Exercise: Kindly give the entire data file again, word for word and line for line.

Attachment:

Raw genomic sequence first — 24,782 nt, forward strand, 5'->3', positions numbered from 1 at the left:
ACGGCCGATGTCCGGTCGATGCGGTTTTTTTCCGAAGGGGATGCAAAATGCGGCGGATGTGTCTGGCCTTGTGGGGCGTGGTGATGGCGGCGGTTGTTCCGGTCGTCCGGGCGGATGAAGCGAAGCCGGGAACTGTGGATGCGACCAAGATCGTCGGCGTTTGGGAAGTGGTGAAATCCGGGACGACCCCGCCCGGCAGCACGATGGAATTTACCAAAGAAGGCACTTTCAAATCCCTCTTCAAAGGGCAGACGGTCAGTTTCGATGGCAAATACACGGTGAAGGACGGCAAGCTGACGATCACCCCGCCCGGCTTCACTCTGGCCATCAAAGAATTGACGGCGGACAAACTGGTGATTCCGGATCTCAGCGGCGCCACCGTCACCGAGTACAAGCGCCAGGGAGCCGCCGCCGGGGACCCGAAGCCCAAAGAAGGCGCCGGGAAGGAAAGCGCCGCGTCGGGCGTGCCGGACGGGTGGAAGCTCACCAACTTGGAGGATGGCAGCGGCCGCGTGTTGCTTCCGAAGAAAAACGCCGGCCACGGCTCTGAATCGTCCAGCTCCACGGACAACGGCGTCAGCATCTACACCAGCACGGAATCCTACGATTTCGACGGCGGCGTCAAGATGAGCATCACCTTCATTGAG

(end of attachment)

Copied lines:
Raw genomic sequence first — 24,782 nt, forward strand, 5'->3', positions numbered from 1 at the left:
ACGGCCGATGTCCGGTCGATGCGGTTTTTTTCCGAAGGGGATGCAAAATGCGGCGGATGTGTCTGGCCTTGTGGGGCGTGGTGATGGCGGCGGTTGTTCCGGTCGTCCGGGCGGATGAAGCGAAGCCGGGAACTGTGGATGCGACCAAGATCGTCGGCGTTTGGGAAGTGGTGAAATCCGGGACGACCCCGCCCGGCAGCACGATGGAATTTACCAAAGAAGGCACTTTCAAATCCCTCTTCAAAGGGCAGACGGTCAGTTTCGATGGCAAATACACGGTGAAGGACGGCAAGCTGACGATCACCCCGCCCGGCTTCACTCTGGCCATCAAAGAATTGACGGCGGACAAACTGGTGATTCCGGATCTCAGCGGCGCCACCGTCACCGAGTACAAGCGCCAGGGAGCCGCCGCCGGGGACCCGAAGCCCAAAGAAGGCGCCGGGAAGGAAAGCGCCGCGTCGGGCGTGCCGGACGGGTGGAAGCTCACCAACTTGGAGGATGGCAGCGGCCGCGTGTTGCTTCCGAAGAAAAACGCCGGCCACGGCTCTGAATCGTCCAGCTCCACGGACAACGGCGTCAGCATCTACACCAGCACGGAATCCTACGATTTCGACGGCGGCGTCAAGATGAGCATCACCTTCATTGAG